The long fight


March 26, 2010, 1:05 p.m. | By Masha Lafen | 9 years, 5 months ago


Surprising pundits and politicians, President Obama delivered on his number one campaign pledge, health-care reform. On March 21 and March 25, the U.S. House of Representatives approved landmark health-care legislation in a complex process, one that began last winter and ended this week with the passage of two coordinated bills. Such a complicated and obstructed process has yielded fast results; interestingly, one of the major beneficiaries of the health care bill will be young people.

Photo: Health-care reform passed in the U.S. House on March 21 and March 25.

The health-care debate has been a constant presence in the halls of Congress as early as 1798 when passage of the Act for the Relief of Sick and Disabled Seamen marked the beginning of federal government's involvement. Since then, the fight for universal health-care has always been hotly contested, and often a priority for both Republican and Democratic leaders. Franklin Roosevelt sought to expand social security to cover health expenses. In the 1940s, Truman faced accusations of being a communist when he tried to propose a national health insurance program. Johnson succeeded in covering the poor and elderly with Medicare and Medicaid in the 1960s, and Nixon proposed legislation similar to the bill passed this week in the 1970s.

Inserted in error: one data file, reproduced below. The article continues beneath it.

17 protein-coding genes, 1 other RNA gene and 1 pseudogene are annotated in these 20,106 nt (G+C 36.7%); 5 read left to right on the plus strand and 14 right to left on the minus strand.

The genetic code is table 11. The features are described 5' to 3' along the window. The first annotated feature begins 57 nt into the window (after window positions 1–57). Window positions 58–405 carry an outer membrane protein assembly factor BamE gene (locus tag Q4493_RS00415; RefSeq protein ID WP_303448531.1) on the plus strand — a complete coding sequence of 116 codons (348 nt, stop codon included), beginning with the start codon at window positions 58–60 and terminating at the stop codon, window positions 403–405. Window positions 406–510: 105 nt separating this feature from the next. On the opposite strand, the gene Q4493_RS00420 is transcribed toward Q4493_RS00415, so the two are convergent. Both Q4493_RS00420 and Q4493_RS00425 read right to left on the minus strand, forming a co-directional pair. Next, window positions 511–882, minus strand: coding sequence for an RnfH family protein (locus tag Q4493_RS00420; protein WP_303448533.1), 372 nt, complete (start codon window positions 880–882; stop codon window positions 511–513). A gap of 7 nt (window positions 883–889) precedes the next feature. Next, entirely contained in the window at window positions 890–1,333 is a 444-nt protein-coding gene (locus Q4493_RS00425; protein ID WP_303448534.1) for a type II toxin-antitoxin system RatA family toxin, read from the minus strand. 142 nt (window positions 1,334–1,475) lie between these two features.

In six months, reform will require that young adults up to age 26 be covered on their parent's health insurance policies. Starting in September, young people in the job market or in post college internships will be able to explore careers while retaining basic health-care coverage through their families. Before this bill, there was no federal standard for youth health-care coverage.

Another benefit to young people in what Congress did this week was the inclusion of student loan reform in the health-care bill. Taking away the role of the middleman from large commercial banks, the student loan reform legislation will provide direct federal loans to college students at lower rates. Proceeds from the loans will go to expand loan opportunities for low-income students. Democrats had long felt that the old system took advantage of students, so adding loan reform to the new health care bill ensured its passage.

It often takes a long fight and political sense to bring benefits to a country. In this case, we know the wait was worth it.




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